Cohort V recently spent a week in Jerusalem for the annual seminar hosted by Yad Vashem. Our students were welcomed by Eliot Nidam-Orvieto, who also stayed with them throughout the week, opening for different speakers and offering advice and connections for research. His talk was entitled “The Rescue of the Jews.”
It is commonly said that it took 10 people to save one Jew. This is both true and untrue. Survivor testimonies often reference only one person, because they were in contact with only one person. In reality, small groups of people created systems which often times saved more than one Jew. This lecture spoke about Catholic involvement in saving Jews. We specifically looked at the role of Catholic institutions in France. For example, some Catholic schools took on German-Jewish teachers and students. Sometimes priests would employ Jewish cooks or secretaries, but they were often only able to save men, in order to avoid suspicion according to their promises of celibacy.
Different organizations under the Vatican are granted more autonomy than others. Convents, for instance, did not report to Regional Bishops but rather to the Pope himself. Therefore, the mother superior often would not ask permission to admit a Jewish student to her boarding school. This is how many Jewish children were saved in occupied and Vichy France. Bishops on the other hand held varying stances on Jewish rescue. Some allowed and encouraged their parishes to accept Jews into the Parish or congregations for survival; Others were Anti-Semites and encouraged their laity to conform to Nazism, many already had underlying Anti-Semitism.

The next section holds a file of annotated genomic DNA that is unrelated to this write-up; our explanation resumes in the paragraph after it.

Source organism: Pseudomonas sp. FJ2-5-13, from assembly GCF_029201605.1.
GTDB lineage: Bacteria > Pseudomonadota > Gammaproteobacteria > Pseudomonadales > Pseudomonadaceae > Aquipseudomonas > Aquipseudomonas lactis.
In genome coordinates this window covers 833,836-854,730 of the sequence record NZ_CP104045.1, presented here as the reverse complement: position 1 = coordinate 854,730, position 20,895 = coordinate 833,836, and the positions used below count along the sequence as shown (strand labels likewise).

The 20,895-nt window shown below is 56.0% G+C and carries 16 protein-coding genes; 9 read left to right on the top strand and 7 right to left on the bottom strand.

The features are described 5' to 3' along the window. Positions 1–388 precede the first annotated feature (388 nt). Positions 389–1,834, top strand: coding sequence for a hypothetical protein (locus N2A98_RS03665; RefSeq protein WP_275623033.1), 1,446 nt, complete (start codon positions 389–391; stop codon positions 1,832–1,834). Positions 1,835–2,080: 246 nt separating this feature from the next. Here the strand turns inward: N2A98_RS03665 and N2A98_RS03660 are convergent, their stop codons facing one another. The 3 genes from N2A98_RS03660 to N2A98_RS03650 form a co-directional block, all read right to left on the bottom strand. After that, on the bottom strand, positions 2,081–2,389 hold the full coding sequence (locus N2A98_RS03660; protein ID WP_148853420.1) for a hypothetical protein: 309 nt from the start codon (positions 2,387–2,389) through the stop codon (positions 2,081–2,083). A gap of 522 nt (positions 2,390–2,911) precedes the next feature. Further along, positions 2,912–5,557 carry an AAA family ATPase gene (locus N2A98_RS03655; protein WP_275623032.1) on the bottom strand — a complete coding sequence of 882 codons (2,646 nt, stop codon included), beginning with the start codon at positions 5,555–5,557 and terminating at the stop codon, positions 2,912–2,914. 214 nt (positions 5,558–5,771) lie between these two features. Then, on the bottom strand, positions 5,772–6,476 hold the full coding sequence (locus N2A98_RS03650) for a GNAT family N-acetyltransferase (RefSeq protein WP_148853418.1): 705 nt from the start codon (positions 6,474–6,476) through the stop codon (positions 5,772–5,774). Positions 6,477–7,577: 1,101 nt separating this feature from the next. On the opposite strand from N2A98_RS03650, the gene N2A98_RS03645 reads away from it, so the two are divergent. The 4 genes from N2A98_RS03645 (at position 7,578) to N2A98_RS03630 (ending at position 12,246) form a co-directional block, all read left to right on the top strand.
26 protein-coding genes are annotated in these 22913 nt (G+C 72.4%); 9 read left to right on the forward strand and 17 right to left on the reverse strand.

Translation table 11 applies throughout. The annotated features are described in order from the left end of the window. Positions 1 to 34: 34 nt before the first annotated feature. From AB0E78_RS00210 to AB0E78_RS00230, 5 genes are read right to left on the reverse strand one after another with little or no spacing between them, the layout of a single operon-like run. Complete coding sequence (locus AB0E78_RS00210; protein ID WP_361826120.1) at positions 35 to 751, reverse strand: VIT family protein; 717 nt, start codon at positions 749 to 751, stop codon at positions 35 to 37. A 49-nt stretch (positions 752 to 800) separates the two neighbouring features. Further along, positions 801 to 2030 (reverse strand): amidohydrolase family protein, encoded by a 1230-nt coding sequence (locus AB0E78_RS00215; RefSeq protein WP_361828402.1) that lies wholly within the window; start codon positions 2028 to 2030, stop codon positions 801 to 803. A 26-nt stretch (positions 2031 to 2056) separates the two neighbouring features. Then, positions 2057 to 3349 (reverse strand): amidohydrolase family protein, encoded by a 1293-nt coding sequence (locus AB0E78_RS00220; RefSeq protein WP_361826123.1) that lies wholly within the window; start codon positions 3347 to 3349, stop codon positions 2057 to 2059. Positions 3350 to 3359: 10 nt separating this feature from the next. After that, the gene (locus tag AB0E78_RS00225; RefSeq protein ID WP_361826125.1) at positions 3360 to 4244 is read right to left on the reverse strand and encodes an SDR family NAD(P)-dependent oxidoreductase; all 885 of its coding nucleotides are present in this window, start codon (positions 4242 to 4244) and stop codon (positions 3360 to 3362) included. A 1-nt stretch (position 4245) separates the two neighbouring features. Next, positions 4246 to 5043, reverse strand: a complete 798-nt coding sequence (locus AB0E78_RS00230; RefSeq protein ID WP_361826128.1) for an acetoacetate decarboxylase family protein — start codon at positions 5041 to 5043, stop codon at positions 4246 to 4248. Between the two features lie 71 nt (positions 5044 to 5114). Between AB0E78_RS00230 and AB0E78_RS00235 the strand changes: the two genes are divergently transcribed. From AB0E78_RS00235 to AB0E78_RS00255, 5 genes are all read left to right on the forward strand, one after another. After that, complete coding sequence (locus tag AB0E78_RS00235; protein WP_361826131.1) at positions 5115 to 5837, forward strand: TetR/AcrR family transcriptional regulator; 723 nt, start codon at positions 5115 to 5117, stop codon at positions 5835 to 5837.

The Bishops who helped Jews hid them in old folks homes, including Dreyfus’ wife (of the Dreyfus Affair), and in Typhus houses (Germans wouldn’t search the Typhus house for fear of contracting the disease, but then Jews hiding there were in danger of the illness as well).
We have to ask the question why were French Catholics so much more willing to help Jews than Catholics in other parts of Europe. One explanation is that until 1941, nuns, monks and priests were prohibited from wearing their habits, and experienced persecution. It is thought that this made them more sympathetic.
Now the question of conversion has to be asked. In most instances, (particular to France) children were not forced to convert. They followed Catholic law which states that a minor (under the age of 14 for boys and 12 for girls) cannot convert without signed permission of their parents. As a result, many Jewish children while in hiding were not converted, even if they sought conversion. However, some clergy had anxiety about the “sin” the children brought to the schools if it they were not converted, and forced conversion upon them. A diary of a nun protecting Jewish children wrote that it was impossible to share Christianity with her wards because it would show their lack of knowledge of Christianity, so it was best not to talk about it, otherwise other students or teachers would know they were Jewish. She wrote, “everything demands this reservation.”
After liberation, many orphaned children were left in France. In postwar France, guardians had to pay taxes on children from different regions. Often times Jewish children who were previously hiding were given to various Jewish organizations. On rare occasions, Rabbis would not accept a child who had converted to Catholicism. This dichotomy ruled that the children belonged to respective affiliation; and the affiliation was responsible for the child, who was often orphaned.
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